15

So I've always shot film, and it was great because of the constraints it placed on color: you shoot 36 consecutive exposures with a particular feel, and if you don't like to results, deal with it because there isn't a whole lot you can do about it except practice and make better decisions.

While this was annoying at times, this was somehow comforting: the film's color handling was authoritative. You learned to work within the constraints. However I'm now shooting a digital Leica M-D, which is by the most film-like digital camera I can find, and yet it presents me with a dilemma: All the constraints are gone! I have no idea how to choose a color feel because the possibilities are literally infinite! And even if I did, it's really really hard to execute the vision it well!

How do people who've shot digital forever deal with this? Do you choose one VSCO filter for yourself and stick with it? Do you do crazy color calibration stuff so you can start from a perfectly neutral image and go from there creatively? Do you trust the camera's automatic white balance? Do you rely exclusively on the preset WB settings? Do you throw your hands in the air and shoot in black and white?

I don't expect a straightforward answer, but even a few words of advice would be good because the sheer number of options are driving me nuts.

  • 4
    Welcome to the world of infinite possibilities. You pay your money and you make your choice. Unless you want to emulate a particular film look, leave the VSCO filters behind and create your own "look." – Michael C Mar 6 '17 at 2:14
  • Lots of references in the answers to "shoot RAW". The Leica M-D only shoots DNG. – dpollitt Mar 7 '17 at 3:41
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    I doubt every future reader who is interested in the same question, "Help for a film shooter: how to cope with the paradox of choice?", will be shooting with a Leica M-D. – Michael C Mar 7 '17 at 6:27
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    I use a neutral profile on my camera (only used for camera-generated JPG) and always shoot RAW. Then when I "develop" the RAW files in Lightroom, I try to be recreate my intention... or just be creative if I feel so. – roetnig Mar 29 '17 at 14:59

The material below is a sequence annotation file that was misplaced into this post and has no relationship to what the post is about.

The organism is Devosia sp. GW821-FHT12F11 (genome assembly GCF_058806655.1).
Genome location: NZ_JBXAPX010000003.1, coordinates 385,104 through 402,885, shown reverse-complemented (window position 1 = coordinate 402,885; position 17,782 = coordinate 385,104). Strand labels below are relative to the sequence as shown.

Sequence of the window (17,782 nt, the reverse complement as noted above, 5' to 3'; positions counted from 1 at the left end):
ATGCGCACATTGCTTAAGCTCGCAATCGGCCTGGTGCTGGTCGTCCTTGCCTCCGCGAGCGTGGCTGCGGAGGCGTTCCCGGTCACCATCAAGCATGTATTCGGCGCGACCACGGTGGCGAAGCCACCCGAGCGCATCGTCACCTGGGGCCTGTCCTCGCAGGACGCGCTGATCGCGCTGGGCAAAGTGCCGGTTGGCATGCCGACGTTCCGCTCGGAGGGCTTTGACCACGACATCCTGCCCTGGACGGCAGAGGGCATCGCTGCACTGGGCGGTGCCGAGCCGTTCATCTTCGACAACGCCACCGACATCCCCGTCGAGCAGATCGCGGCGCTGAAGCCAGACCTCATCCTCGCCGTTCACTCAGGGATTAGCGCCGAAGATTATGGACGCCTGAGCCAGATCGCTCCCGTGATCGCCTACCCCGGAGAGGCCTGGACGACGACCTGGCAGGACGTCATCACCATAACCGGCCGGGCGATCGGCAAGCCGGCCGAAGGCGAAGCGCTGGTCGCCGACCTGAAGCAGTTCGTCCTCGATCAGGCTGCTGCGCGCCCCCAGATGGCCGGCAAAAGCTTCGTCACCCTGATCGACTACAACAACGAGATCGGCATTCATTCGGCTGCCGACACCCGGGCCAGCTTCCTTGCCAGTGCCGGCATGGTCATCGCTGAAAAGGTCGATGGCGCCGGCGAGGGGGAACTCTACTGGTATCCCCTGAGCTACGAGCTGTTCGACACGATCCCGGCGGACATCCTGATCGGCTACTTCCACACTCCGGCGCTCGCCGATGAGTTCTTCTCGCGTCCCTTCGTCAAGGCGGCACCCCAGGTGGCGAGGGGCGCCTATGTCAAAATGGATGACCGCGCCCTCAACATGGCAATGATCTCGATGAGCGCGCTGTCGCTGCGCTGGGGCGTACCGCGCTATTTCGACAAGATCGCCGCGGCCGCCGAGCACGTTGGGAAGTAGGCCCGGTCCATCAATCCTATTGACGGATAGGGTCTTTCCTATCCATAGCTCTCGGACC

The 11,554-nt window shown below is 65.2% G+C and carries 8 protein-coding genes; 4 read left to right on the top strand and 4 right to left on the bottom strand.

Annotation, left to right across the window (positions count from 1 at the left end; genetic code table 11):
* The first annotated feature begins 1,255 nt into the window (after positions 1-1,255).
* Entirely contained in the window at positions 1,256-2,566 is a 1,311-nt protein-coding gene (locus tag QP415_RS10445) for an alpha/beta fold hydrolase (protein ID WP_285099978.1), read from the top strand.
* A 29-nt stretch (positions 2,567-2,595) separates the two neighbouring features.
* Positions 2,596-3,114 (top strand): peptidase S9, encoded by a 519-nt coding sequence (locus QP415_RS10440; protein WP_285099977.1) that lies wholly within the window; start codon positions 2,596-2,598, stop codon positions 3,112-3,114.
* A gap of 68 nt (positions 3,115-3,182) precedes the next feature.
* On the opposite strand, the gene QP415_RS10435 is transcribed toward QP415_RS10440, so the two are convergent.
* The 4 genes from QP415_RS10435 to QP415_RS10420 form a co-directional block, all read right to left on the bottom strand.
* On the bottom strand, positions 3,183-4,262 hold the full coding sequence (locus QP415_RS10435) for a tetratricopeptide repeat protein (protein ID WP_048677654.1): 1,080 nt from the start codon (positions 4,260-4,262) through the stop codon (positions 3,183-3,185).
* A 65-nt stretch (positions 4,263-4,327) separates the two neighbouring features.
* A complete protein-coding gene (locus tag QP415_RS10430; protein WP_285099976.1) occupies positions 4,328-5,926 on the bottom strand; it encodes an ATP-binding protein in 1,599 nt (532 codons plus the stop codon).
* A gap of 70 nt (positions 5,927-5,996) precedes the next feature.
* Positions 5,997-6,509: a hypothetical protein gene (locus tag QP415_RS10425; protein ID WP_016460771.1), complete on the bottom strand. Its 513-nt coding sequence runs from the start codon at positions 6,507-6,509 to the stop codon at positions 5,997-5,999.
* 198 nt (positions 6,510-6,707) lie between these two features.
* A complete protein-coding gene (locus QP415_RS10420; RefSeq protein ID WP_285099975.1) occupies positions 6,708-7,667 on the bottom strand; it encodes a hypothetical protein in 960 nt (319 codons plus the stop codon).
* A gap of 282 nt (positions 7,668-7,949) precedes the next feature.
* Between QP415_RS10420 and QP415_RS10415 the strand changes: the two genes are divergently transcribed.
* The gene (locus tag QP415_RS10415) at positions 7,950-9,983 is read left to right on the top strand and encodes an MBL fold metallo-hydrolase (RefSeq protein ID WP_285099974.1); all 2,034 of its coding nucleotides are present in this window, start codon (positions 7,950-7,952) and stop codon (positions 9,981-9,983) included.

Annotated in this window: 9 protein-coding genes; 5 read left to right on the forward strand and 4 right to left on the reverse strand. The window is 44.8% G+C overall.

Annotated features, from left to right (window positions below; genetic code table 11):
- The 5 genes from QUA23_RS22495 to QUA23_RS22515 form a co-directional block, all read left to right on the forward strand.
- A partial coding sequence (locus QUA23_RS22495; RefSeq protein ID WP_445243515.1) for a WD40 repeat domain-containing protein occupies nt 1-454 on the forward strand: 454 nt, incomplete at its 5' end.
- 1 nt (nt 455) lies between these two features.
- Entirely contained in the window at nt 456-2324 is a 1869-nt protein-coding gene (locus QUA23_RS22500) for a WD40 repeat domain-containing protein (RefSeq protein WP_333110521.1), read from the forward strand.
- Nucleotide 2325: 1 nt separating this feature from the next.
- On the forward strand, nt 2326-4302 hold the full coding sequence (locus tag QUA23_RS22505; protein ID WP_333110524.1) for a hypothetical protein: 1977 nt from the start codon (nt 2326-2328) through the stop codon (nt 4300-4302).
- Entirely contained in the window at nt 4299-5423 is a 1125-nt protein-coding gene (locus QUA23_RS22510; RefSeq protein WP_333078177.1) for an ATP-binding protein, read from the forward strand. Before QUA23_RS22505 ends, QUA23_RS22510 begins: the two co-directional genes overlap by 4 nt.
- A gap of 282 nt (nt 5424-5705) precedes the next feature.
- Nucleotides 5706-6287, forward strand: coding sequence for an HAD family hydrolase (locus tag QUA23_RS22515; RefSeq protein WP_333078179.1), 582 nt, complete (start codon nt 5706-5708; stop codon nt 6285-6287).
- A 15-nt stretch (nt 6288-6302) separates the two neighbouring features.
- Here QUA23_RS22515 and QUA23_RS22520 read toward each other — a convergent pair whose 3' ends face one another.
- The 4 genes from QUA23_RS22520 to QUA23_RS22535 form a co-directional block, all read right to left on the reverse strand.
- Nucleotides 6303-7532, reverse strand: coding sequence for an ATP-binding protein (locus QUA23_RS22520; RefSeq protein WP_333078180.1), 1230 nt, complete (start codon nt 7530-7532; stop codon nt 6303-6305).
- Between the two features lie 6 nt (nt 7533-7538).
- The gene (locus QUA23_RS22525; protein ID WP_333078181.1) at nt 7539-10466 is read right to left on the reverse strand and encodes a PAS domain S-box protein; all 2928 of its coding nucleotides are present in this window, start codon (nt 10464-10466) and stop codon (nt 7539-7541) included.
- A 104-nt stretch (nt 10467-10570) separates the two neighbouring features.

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There's no one way.

Personally I find digital frees me to defer choices until after the shot. Not only that but I can "discover" new interpretations of a scene with different crops, different toning, color and contrast.

So I'd suggest what you need to do is shift your perspective. Many people resist post processing as if it was an annoying nuisance. I'd strongly recommend you embrace the new freedom and look at it as giving you more creative scope.

Look upon it as part of the process of getting the image you want.

I'd also recommend you invest time in experimenting with the many tools available. You don't need to become an expert, but you need to become aware of what's possible.

Everyone is different and YMMV, but you asked so I'll tell you : I shoot RAW and work from the RAW files. As I shoot RAW I don't use auto white balance at all and generally correct white and color balance in various ways (there are many techniques). From RAW you have the most digital freedom - it is, in a sense, like working from undeveloped negative all the way through.

With a little perseverance you'll work out your own basic techniques.

It helps if you make at least a basic attempt to calibrate your computer display. Try this website.

  • +1. Even more - exposure also is a "delayed item". When shooting, I go ETTR (Expose To The Right). Go to as much data as you can. Even if I envision the photo to be low key (obviously within technical limits). Then I adjst in post processing to my vision. OBVIOUSLY this has limits - Gels to change flash colors are still useful, for example. – TomTom Mar 6 '17 at 9:17
  • @TomTom That's not entirely unique to digital. What do you think Adams' Zone System is? – Michael C Mar 6 '17 at 10:30